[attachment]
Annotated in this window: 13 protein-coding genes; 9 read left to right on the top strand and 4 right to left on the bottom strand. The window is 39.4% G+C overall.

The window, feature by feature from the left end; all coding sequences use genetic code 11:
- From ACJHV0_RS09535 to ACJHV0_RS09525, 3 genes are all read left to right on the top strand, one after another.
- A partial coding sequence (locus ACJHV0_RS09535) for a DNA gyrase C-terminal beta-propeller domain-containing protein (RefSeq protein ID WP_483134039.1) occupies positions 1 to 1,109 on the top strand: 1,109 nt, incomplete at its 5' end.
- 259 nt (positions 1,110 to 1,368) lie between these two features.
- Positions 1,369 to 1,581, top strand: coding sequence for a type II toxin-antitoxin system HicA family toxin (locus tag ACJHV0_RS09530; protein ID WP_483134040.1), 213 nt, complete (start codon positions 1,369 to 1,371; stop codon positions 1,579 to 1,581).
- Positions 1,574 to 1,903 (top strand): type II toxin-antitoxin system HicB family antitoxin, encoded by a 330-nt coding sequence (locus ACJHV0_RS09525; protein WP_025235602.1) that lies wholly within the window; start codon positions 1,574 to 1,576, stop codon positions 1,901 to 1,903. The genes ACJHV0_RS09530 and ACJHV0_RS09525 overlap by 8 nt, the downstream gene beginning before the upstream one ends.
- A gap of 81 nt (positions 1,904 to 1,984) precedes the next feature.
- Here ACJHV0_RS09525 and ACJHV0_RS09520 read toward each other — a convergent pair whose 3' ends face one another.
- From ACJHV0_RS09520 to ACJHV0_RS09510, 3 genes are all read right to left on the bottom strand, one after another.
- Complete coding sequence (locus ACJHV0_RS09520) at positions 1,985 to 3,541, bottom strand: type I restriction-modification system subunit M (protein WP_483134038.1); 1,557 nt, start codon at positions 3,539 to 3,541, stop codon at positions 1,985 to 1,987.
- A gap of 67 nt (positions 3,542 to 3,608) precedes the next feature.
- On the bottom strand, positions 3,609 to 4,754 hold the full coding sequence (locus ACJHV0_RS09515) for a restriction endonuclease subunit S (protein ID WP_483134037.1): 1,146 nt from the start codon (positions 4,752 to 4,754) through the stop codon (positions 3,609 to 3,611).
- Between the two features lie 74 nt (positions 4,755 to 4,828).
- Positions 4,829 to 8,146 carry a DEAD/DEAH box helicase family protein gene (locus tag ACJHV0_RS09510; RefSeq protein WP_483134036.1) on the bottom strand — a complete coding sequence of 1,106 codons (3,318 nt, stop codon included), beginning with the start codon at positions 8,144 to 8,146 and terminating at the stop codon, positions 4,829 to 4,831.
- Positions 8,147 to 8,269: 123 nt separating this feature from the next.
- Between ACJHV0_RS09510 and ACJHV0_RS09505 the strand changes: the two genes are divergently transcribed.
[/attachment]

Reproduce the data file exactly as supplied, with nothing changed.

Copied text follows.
Annotated in this window: 13 protein-coding genes; 9 read left to right on the top strand and 4 right to left on the bottom strand. The window is 39.4% G+C overall.

The window, feature by feature from the left end; all coding sequences use genetic code 11:
- From ACJHV0_RS09535 to ACJHV0_RS09525, 3 genes are all read left to right on the top strand, one after another.
- A partial coding sequence (locus ACJHV0_RS09535) for a DNA gyrase C-terminal beta-propeller domain-containing protein (RefSeq protein ID WP_483134039.1) occupies positions 1 to 1,109 on the top strand: 1,109 nt, incomplete at its 5' end.
- 259 nt (positions 1,110 to 1,368) lie between these two features.
- Positions 1,369 to 1,581, top strand: coding sequence for a type II toxin-antitoxin system HicA family toxin (locus tag ACJHV0_RS09530; protein ID WP_483134040.1), 213 nt, complete (start codon positions 1,369 to 1,371; stop codon positions 1,579 to 1,581).
- Positions 1,574 to 1,903 (top strand): type II toxin-antitoxin system HicB family antitoxin, encoded by a 330-nt coding sequence (locus ACJHV0_RS09525; protein WP_025235602.1) that lies wholly within the window; start codon positions 1,574 to 1,576, stop codon positions 1,901 to 1,903. The genes ACJHV0_RS09530 and ACJHV0_RS09525 overlap by 8 nt, the downstream gene beginning before the upstream one ends.
- A gap of 81 nt (positions 1,904 to 1,984) precedes the next feature.
- Here ACJHV0_RS09525 and ACJHV0_RS09520 read toward each other — a convergent pair whose 3' ends face one another.
- From ACJHV0_RS09520 to ACJHV0_RS09510, 3 genes are all read right to left on the bottom strand, one after another.
- Complete coding sequence (locus ACJHV0_RS09520) at positions 1,985 to 3,541, bottom strand: type I restriction-modification system subunit M (protein WP_483134038.1); 1,557 nt, start codon at positions 3,539 to 3,541, stop codon at positions 1,985 to 1,987.
- A gap of 67 nt (positions 3,542 to 3,608) precedes the next feature.
- On the bottom strand, positions 3,609 to 4,754 hold the full coding sequence (locus ACJHV0_RS09515) for a restriction endonuclease subunit S (protein ID WP_483134037.1): 1,146 nt from the start codon (positions 4,752 to 4,754) through the stop codon (positions 3,609 to 3,611).
- Between the two features lie 74 nt (positions 4,755 to 4,828).
- Positions 4,829 to 8,146 carry a DEAD/DEAH box helicase family protein gene (locus tag ACJHV0_RS09510; RefSeq protein WP_483134036.1) on the bottom strand — a complete coding sequence of 1,106 codons (3,318 nt, stop codon included), beginning with the start codon at positions 8,144 to 8,146 and terminating at the stop codon, positions 4,829 to 4,831.
- Positions 8,147 to 8,269: 123 nt separating this feature from the next.
- Between ACJHV0_RS09510 and ACJHV0_RS09505 the strand changes: the two genes are divergently transcribed.